Green Energy Policy?
... it's nothing that works
Viv has a degree in Applied Science Geology and is a Fellow of the Australasian Institute of Mining and Metallurgy
Modern industrial society commenced with the use of coal and oil to power factories, trains, ships and agriculture and to generate electricity. With abundant energy, prosperity increased, and people could save enough to support leisure, education, culture and environmental concerns.
But the dark greens have a dream to dismantle all this, and return society to the hunter/gatherer era.
In an unguarded moment Maurice Strong, a leader of the international green movement, said:
“Isn’t the only hope for the planet that the industrialised civilisations collapse? Isn’t it our responsibility to bring that about?”
Greens have thus gleefully spread the global warming scare to justify a massive political war on hydro-carbon fuels.Timothy Wirth, ex-President of the UN Foundation, spilt the beans:
“We've got to ride this global warming issue. Even if the theory of global warming is wrong, we will be doing the right thing in terms of economic and environmental policy.”
To mask their real aim of de-energising modern industry, they continually promote “alternative energy”.
The only alternatives to coal, oil and gas for stable, reliable and economical grid power are nuclear energy, and in favourable locations, hydro or geothermal.
Nuclear power could be one of our cheapest and safest energy sources. However greens have opposed and denigrated it for decades, and erected such bureaucratic and financial hurdles that it is seldom considered in most pampered western societies.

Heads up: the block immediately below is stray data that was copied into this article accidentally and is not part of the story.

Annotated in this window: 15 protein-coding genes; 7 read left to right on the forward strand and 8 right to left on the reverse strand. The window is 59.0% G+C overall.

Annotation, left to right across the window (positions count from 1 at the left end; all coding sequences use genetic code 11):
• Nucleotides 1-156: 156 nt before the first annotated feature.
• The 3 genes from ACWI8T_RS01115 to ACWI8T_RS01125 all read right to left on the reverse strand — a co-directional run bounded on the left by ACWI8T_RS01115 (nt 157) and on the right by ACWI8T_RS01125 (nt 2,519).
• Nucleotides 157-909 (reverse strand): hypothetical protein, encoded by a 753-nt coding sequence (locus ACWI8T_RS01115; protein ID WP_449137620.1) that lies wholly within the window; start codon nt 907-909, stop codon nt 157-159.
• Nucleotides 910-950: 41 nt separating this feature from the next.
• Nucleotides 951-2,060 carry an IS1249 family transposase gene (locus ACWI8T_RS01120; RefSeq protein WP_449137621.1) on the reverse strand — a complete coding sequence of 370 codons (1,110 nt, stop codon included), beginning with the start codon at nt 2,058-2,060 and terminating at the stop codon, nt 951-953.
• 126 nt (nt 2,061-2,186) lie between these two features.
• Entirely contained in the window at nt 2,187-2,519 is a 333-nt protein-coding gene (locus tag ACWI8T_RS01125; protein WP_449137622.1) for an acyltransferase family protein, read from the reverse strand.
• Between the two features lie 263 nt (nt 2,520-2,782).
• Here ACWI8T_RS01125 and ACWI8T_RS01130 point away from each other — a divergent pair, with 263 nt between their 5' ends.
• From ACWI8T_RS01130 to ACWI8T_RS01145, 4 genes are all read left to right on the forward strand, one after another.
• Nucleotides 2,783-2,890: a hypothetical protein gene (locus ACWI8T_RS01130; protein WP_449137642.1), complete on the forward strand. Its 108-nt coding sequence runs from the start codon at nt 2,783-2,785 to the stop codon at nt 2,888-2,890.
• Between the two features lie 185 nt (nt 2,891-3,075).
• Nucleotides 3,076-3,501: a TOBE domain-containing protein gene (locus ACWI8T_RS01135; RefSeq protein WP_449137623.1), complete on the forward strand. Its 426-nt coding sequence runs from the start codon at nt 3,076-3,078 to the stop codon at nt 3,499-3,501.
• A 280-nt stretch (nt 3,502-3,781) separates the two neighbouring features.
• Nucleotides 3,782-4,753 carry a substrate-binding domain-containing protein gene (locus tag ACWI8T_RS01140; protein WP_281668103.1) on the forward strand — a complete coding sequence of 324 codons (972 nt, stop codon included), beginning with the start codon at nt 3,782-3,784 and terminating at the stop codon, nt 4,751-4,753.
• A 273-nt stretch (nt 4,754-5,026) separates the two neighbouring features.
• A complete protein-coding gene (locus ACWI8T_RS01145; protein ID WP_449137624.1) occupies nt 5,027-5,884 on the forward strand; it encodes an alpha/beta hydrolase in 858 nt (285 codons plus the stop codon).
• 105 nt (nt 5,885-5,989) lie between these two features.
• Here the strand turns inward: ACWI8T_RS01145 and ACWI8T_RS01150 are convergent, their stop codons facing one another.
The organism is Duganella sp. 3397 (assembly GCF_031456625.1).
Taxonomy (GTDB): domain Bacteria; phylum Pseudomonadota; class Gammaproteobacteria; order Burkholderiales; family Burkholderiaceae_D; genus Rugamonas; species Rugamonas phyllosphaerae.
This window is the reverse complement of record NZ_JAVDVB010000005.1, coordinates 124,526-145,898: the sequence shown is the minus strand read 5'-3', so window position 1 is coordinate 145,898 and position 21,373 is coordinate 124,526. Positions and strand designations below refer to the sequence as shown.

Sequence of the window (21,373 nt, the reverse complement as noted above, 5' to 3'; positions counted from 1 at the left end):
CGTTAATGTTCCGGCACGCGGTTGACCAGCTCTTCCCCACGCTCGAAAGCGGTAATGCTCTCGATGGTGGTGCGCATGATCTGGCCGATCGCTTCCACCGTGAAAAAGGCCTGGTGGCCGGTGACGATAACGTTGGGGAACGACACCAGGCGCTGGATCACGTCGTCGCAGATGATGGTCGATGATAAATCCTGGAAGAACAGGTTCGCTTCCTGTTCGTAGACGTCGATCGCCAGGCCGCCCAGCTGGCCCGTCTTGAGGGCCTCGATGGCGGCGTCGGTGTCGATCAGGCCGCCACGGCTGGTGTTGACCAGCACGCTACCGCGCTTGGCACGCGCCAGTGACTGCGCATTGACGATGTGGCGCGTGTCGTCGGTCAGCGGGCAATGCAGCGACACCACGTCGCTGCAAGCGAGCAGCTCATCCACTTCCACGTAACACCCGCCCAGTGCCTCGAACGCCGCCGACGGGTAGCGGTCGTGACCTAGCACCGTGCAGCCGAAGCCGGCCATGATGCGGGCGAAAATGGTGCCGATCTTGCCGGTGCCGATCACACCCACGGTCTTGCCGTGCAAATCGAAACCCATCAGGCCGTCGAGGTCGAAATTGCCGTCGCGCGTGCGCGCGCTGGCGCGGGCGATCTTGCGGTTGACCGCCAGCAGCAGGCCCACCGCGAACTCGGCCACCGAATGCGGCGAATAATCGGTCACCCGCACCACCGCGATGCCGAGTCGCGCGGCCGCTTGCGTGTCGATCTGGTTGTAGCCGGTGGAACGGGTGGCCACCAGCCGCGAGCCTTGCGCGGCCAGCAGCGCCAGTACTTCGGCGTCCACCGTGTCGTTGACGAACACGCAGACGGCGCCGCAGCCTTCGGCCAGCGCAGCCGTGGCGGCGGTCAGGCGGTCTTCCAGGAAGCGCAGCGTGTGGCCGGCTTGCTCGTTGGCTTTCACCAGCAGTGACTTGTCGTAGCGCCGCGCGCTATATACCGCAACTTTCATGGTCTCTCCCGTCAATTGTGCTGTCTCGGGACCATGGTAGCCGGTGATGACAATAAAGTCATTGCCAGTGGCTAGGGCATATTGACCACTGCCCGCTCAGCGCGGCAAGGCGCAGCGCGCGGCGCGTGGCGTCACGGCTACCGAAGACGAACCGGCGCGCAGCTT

They are in favour of hydro, providing it does not disturb one fish or frog on their favourite river.
But they continually spruik the benefits of wind and solar power.
Wind/solar can be useful in some mobile or remote locations, and for some people with deep pockets who wish to become independent of the grid. But being totally unable to supply 24/7 grid power, they need reliable backup (or massive batteries) for about 75% of their rated capacity. Once we subtract the energy and resources needed to build and maintain the towers/panels, plus the roads and transmission lines, plus backup/batteries and then run it all intermittently, the whole-of-life net-contribution of wind/solar to energy supply or emission reduction is negligible or negative.
Another dark green leader, Amory Lovins of the Rocky Mountains Institute, said:
“It would be little short of disastrous for us to discover a source of clean, cheap, abundant energy, because of what we might do with it.”
Green energy policy promotes this dictum by supporting “Nothing that Works”.
The world focus on carbon dioxide is simply a useful tool in a much larger political agenda: